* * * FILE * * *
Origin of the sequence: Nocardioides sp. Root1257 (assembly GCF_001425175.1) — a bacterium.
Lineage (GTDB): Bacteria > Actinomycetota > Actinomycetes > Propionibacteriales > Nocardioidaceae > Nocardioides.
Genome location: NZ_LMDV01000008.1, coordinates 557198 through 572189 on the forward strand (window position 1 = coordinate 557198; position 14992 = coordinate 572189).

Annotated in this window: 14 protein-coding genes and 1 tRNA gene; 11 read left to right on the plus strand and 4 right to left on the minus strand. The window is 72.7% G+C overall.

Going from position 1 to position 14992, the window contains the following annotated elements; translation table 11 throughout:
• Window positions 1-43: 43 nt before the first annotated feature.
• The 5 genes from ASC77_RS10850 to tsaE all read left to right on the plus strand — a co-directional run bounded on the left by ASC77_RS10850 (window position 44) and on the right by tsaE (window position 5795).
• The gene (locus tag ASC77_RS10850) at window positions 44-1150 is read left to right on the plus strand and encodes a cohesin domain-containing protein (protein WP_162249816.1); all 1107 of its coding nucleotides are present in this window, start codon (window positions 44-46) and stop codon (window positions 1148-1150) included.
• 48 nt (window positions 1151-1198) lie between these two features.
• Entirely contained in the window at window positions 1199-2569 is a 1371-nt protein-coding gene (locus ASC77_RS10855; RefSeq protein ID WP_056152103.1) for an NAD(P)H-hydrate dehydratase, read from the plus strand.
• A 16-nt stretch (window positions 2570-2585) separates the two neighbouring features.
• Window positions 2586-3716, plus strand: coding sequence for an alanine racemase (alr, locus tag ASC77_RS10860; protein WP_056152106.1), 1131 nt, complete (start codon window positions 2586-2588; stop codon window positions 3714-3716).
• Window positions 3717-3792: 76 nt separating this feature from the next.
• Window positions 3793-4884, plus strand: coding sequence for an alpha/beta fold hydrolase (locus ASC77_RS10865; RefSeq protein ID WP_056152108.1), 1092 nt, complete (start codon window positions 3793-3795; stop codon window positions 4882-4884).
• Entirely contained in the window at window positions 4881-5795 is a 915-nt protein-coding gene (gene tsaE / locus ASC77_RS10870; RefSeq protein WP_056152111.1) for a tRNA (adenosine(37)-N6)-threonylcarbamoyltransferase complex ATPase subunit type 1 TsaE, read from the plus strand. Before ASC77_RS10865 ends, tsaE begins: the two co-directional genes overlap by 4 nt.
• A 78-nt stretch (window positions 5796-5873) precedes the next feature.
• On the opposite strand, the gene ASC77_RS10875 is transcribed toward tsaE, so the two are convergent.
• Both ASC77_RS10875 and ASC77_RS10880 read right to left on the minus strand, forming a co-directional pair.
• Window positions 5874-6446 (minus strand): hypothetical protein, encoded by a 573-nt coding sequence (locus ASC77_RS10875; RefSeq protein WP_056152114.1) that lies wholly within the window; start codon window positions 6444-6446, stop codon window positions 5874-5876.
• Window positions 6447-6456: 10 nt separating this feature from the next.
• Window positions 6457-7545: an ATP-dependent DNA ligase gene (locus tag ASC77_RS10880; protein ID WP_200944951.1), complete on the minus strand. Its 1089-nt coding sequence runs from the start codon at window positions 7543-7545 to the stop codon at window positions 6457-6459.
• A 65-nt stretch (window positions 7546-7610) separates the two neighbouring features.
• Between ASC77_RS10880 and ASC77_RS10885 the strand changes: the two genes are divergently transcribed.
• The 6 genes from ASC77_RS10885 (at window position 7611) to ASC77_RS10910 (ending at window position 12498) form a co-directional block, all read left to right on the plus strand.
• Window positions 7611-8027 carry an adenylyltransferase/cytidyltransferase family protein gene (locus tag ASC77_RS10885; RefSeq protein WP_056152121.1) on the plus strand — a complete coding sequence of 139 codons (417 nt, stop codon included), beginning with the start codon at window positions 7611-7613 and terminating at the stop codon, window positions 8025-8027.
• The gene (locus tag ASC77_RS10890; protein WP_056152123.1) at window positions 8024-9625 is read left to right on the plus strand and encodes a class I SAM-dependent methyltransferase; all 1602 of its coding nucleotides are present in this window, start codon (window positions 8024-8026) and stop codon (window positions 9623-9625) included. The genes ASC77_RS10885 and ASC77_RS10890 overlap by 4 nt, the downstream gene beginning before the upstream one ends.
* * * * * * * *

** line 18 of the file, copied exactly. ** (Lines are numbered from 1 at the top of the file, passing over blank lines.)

• Both ASC77_RS10875 and ASC77_RS10880 read right to left on the minus strand, forming a co-directional pair.